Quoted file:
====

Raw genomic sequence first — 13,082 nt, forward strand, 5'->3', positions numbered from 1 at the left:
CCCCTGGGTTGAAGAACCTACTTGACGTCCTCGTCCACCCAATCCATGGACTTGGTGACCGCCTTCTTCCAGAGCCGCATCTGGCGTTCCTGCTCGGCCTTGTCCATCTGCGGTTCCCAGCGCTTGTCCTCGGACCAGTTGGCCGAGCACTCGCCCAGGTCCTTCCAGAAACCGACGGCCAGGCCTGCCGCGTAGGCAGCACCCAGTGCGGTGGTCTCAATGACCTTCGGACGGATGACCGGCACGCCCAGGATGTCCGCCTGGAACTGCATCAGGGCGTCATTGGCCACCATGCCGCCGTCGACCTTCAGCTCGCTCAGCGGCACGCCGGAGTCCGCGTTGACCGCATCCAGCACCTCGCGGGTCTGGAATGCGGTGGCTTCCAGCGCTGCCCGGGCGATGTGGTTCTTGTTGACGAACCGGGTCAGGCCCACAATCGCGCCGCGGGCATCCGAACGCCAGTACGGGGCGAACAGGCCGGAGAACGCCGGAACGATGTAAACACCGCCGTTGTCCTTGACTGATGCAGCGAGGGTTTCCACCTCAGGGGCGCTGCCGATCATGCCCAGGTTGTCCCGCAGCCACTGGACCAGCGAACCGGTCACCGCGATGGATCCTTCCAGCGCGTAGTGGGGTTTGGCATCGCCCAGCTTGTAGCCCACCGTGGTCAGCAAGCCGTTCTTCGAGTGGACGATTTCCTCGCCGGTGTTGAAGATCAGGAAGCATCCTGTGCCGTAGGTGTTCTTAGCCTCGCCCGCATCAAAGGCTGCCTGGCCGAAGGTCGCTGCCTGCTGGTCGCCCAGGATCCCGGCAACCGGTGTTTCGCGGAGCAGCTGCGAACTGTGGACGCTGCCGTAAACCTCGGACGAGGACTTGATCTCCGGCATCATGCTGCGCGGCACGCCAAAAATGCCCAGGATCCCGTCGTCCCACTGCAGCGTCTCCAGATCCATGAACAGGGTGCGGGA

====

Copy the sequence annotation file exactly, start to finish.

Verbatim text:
Raw genomic sequence first — 13,082 nt, forward strand, 5'->3', positions numbered from 1 at the left:
CCCCTGGGTTGAAGAACCTACTTGACGTCCTCGTCCACCCAATCCATGGACTTGGTGACCGCCTTCTTCCAGAGCCGCATCTGGCGTTCCTGCTCGGCCTTGTCCATCTGCGGTTCCCAGCGCTTGTCCTCGGACCAGTTGGCCGAGCACTCGCCCAGGTCCTTCCAGAAACCGACGGCCAGGCCTGCCGCGTAGGCAGCACCCAGTGCGGTGGTCTCAATGACCTTCGGACGGATGACCGGCACGCCCAGGATGTCCGCCTGGAACTGCATCAGGGCGTCATTGGCCACCATGCCGCCGTCGACCTTCAGCTCGCTCAGCGGCACGCCGGAGTCCGCGTTGACCGCATCCAGCACCTCGCGGGTCTGGAATGCGGTGGCTTCCAGCGCTGCCCGGGCGATGTGGTTCTTGTTGACGAACCGGGTCAGGCCCACAATCGCGCCGCGGGCATCCGAACGCCAGTACGGGGCGAACAGGCCGGAGAACGCCGGAACGATGTAAACACCGCCGTTGTCCTTGACTGATGCAGCGAGGGTTTCCACCTCAGGGGCGCTGCCGATCATGCCCAGGTTGTCCCGCAGCCACTGGACCAGCGAACCGGTCACCGCGATGGATCCTTCCAGCGCGTAGTGGGGTTTGGCATCGCCCAGCTTGTAGCCCACCGTGGTCAGCAAGCCGTTCTTCGAGTGGACGATTTCCTCGCCGGTGTTGAAGATCAGGAAGCATCCTGTGCCGTAGGTGTTCTTAGCCTCGCCCGCATCAAAGGCTGCCTGGCCGAAGGTCGCTGCCTGCTGGTCGCCCAGGATCCCGGCAACCGGTGTTTCGCGGAGCAGCTGCGAACTGTGGACGCTGCCGTAAACCTCGGACGAGGACTTGATCTCCGGCATCATGCTGCGCGGCACGCCAAAAATGCCCAGGATCCCGTCGTCCCACTGCAGCGTCTCCAGATCCATGAACAGGGTGCGGGA